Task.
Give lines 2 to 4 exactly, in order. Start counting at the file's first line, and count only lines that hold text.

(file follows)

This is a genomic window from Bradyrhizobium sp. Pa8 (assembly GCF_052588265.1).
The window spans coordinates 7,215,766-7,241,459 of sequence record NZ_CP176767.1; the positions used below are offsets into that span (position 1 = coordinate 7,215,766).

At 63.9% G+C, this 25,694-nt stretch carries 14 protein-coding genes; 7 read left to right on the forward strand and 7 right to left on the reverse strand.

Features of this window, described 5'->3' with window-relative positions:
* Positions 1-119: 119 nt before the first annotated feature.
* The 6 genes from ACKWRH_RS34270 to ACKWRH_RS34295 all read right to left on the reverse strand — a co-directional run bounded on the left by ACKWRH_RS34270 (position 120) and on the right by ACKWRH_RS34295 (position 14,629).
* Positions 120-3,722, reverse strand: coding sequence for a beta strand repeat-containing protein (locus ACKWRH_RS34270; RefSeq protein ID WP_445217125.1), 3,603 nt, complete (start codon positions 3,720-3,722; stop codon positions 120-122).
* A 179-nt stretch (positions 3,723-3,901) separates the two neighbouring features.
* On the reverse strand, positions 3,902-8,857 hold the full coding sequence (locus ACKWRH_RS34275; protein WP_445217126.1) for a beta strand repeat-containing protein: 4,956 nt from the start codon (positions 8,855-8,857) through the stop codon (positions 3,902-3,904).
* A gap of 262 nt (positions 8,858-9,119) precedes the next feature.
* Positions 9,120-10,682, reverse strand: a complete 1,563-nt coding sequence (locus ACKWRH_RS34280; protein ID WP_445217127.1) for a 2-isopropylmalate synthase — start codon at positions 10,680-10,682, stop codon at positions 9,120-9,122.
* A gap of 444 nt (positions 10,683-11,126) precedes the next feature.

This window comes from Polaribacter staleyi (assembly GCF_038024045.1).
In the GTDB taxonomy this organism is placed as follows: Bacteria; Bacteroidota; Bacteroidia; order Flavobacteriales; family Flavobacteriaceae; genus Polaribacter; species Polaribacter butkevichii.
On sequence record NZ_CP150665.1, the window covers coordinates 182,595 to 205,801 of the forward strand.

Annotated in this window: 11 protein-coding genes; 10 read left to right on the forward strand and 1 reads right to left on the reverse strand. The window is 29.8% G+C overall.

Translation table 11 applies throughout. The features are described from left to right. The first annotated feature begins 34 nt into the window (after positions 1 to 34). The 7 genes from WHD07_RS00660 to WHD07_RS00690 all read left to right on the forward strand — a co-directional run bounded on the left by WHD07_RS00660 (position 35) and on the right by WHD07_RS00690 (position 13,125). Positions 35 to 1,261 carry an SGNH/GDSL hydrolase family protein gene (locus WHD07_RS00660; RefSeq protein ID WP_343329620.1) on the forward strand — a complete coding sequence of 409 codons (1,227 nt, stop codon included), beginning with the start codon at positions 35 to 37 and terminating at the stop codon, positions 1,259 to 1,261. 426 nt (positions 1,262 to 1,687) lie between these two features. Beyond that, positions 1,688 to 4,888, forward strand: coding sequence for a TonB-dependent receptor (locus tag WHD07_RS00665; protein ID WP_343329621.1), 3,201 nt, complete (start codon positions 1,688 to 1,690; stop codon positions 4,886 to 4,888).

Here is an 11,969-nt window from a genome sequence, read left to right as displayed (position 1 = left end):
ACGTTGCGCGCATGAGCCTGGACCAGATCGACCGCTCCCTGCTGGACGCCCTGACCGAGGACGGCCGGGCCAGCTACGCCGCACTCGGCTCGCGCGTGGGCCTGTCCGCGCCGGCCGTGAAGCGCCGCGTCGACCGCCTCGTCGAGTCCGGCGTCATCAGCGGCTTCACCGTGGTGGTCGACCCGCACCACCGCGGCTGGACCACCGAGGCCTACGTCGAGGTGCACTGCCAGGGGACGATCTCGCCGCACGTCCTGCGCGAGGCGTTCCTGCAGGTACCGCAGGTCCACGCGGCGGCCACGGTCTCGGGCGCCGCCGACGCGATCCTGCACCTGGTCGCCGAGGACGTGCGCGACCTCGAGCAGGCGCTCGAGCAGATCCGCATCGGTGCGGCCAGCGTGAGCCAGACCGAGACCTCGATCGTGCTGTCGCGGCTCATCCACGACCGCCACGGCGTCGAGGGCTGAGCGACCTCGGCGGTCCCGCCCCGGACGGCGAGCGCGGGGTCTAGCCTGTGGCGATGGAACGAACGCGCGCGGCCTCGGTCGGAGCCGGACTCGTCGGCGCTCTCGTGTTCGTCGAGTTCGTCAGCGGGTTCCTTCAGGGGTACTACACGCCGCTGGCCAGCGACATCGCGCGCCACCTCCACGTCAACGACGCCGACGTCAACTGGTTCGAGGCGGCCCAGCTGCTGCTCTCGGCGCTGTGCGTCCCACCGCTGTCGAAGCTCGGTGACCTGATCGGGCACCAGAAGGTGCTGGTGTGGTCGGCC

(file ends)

The window spans coordinates 7,215,766-7,241,459 of sequence record NZ_CP176767.1; the positions used below are offsets into that span (position 1 = coordinate 7,215,766).

At 63.9% G+C, this 25,694-nt stretch carries 14 protein-coding genes; 7 read left to right on the forward strand and 7 right to left on the reverse strand.

Features of this window, described 5'->3' with window-relative positions: